Date of Graduation


Document Type


Degree Type



School of Dentistry


Not Listed

Committee Chair

Michael D. Bagby.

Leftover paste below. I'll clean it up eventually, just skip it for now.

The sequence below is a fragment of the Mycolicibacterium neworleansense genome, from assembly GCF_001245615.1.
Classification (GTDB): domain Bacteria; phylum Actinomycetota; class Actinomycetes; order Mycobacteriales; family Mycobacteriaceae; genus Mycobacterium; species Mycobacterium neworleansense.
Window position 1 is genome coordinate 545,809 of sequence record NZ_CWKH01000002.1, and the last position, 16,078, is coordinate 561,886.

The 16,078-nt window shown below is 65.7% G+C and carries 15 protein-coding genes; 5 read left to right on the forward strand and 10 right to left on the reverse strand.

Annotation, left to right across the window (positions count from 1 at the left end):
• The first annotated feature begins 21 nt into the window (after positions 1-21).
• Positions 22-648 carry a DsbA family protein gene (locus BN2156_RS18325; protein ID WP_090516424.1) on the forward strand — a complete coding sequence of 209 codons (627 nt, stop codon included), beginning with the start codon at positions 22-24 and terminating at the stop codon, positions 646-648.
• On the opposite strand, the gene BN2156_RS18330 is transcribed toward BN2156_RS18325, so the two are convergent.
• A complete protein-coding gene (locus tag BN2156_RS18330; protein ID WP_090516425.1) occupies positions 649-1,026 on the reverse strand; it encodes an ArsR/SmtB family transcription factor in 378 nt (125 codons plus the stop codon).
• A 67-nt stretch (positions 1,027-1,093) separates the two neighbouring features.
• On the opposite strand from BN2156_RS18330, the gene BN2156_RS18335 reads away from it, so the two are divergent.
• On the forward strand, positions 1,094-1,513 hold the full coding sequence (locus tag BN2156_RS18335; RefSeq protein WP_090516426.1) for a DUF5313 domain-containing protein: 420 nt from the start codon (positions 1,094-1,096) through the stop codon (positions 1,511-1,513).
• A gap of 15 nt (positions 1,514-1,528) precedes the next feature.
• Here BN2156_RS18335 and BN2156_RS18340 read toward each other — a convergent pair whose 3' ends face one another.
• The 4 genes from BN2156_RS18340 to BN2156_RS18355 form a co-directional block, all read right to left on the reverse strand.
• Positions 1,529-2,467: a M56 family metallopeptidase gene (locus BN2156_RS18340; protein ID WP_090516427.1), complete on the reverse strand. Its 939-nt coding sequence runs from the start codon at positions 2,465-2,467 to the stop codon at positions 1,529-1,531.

The purpose of this study was to compare the dye leakage of an MTA apical barrier after immediate placement, 1 hour, 4 hours, 24 hours, and 1 week of setting time. One hundred twenty single-rooted extracted teeth were accessed and the apical three millimeters resected. The teeth were instrumented with 0.06 tapered Brasseler EndoSequence series rotary instruments to the apex. The same instrument was then placed in the apical opening and advanced to D16, resulting in an apical opening of 1.36mm. The teeth were randomly assigned to the five test groups, and ten teeth each were placed in positive and negative control groups. Teeth were placed in flower arrangement foam, rinsed with 5.25% sodium hypochlorite, dried, and a five millimeter apical barrier of MTA was introduced to the apex. After allowing the MTA to set to the specific test time, the tooth was filled with gutta percha and Cavit. An acrylic barrier was placed over the entire tooth except for the resected root end, and each tooth was placed in methylene blue dye. They were then demineralized, dehydrated, and cleared to allow visualization of the leakage. The amount of leakage was evaluated with a measuring microscope in mm. Data were analyzed using a one-way ANOVA and Tukey's HSD test. Results indicated significantly more leakage occurred in the immediate placement and 1 hour setting time groups compared to the 4 hours, 24 hours, and 1 week setting time groups (p<0.05). While the immediate placement group exhibited more leakage (4.2mm) than the 1 hour setting time group (3.8mm), the difference was not significantly different. In addition, the difference in leakage between the 4 hour (1.7mm), 24 hour (1.7mm), and 1 week (1.6mm) setting time was not significantly different. In this in-vitro model, allowing an MTA apical barrier to set for at least 4 hours appears to be most beneficial.